About 100 hundred days after the installation of the new left-wing government, the Albanian twentieth century is slowly seeping in through the cracks of the cleptocratic system that held the country together for the past eight years. Although the second “Rilindja” (renaissance) announced by the ruling Socialist Party has already many times been parodied by the Democrats from the opposition as a renaissance of communism, it seems clear that the current government will mainly continue many of the neoliberal policies that were developed in the wake of the “shock therapy” of the Albanian communist economy in 1991.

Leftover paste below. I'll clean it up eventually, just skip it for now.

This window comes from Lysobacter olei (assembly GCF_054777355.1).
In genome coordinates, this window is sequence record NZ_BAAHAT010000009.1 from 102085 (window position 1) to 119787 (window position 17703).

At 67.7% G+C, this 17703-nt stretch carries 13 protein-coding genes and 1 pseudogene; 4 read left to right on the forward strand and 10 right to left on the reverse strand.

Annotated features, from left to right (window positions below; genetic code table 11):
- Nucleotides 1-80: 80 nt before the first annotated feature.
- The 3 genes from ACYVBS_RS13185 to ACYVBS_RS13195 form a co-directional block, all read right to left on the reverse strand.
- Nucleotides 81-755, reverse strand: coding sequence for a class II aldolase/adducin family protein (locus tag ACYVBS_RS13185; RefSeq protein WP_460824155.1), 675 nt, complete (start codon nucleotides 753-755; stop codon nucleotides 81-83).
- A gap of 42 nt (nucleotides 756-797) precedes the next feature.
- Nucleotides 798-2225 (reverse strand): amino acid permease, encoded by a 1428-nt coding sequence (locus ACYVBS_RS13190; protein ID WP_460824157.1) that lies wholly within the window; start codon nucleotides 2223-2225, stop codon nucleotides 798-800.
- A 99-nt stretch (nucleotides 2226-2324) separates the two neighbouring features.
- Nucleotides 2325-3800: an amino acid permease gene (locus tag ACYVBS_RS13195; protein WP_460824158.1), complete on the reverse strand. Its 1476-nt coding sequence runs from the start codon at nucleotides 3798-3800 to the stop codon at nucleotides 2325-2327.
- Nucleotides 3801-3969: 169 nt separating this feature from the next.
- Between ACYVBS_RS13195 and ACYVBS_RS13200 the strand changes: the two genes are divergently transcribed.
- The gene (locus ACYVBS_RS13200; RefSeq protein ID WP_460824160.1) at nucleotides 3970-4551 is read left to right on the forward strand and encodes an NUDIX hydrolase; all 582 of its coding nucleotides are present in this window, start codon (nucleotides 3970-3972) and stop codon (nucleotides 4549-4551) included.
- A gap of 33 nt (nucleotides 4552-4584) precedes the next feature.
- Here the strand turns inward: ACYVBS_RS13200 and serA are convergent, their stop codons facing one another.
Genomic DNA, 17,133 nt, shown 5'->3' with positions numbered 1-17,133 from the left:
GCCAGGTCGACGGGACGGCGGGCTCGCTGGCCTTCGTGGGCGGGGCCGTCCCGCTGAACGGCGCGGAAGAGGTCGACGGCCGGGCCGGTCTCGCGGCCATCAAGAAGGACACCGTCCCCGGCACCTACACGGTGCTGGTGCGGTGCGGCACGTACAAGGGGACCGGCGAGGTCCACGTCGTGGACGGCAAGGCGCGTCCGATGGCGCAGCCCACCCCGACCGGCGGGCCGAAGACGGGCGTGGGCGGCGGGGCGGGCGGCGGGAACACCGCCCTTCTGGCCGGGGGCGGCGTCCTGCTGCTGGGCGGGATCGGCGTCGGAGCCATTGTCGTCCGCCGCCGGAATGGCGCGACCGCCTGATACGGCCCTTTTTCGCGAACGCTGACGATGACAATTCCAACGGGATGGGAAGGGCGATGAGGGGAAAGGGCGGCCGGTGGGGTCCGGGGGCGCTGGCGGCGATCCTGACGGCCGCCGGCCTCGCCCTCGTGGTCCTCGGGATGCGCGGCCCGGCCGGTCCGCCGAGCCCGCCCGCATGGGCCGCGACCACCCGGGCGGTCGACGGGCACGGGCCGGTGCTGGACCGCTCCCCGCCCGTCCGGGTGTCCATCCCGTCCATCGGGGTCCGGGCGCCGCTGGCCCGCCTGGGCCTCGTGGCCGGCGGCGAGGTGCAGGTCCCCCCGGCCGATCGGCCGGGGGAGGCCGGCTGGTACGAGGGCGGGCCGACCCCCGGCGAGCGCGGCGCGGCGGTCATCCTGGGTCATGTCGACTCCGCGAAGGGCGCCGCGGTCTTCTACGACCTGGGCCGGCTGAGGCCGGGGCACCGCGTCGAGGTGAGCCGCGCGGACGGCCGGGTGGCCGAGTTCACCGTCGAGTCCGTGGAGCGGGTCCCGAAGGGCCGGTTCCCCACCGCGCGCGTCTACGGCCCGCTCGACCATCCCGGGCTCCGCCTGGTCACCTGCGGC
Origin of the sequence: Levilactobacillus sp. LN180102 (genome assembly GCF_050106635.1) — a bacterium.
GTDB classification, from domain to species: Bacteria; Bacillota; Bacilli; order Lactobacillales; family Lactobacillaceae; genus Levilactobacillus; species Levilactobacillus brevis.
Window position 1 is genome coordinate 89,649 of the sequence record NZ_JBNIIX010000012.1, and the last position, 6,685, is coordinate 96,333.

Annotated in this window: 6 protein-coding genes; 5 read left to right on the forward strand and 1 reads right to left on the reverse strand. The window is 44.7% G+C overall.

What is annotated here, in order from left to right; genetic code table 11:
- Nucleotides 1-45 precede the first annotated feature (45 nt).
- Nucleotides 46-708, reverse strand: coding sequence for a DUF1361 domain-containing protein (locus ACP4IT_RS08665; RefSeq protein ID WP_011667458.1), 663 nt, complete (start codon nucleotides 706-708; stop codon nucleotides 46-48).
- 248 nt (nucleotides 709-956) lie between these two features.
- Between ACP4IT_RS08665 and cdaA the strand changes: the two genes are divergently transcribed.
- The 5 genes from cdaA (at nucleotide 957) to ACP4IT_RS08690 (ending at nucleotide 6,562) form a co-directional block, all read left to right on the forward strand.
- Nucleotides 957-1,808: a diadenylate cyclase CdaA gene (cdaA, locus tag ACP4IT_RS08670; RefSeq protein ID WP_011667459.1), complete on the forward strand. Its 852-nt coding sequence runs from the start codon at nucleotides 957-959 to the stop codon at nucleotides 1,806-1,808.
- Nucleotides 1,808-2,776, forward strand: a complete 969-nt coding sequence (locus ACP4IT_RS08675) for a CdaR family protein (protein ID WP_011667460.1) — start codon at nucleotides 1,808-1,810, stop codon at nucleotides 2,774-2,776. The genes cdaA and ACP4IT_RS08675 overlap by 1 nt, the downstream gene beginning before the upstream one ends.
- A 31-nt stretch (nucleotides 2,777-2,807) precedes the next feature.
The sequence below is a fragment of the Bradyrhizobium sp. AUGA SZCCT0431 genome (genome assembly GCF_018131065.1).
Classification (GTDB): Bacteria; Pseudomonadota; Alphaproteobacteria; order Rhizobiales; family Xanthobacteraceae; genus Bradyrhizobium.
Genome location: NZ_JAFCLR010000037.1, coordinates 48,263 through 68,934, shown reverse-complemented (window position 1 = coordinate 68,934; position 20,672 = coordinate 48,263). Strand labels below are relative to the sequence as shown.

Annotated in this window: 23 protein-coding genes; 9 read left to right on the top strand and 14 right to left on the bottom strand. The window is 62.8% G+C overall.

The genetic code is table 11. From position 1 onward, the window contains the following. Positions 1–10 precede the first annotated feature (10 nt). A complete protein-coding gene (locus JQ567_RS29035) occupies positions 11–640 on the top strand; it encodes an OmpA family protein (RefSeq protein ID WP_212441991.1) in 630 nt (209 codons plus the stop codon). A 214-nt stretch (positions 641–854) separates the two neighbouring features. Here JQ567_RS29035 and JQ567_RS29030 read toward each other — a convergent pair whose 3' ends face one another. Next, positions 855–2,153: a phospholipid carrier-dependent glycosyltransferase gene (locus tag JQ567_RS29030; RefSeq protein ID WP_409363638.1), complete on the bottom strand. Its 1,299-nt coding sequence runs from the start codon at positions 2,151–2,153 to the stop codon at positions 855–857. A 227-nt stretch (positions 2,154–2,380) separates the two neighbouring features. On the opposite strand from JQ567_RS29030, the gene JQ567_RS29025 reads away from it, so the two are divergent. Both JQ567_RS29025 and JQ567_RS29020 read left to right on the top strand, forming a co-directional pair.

There seems to be a feeling of regained freedom of political expression that has shattered many taboos of the last eight years. Albanian students and civil society protested successfully (although on a mainly misinformed basis) against importing chemical arms from Syria, in a days long protest that would have never been tolerated by the previous government (which no doubt would have accepted the arms in order to fill their pockets with US money). In a smart political move, PM Edi Rama sided with the protesters, to the great exhilaration of the masses. One of the momentous scenes during the protests in front of the PM’s office was when opposition leader and mayor of Tirana Basha and ex-PM Berisha attempted to join the crowd. They were practically thrown out by masses of students who didn’t want the protest “to be politicized.” (Poor students, of course it’s always already politicized.)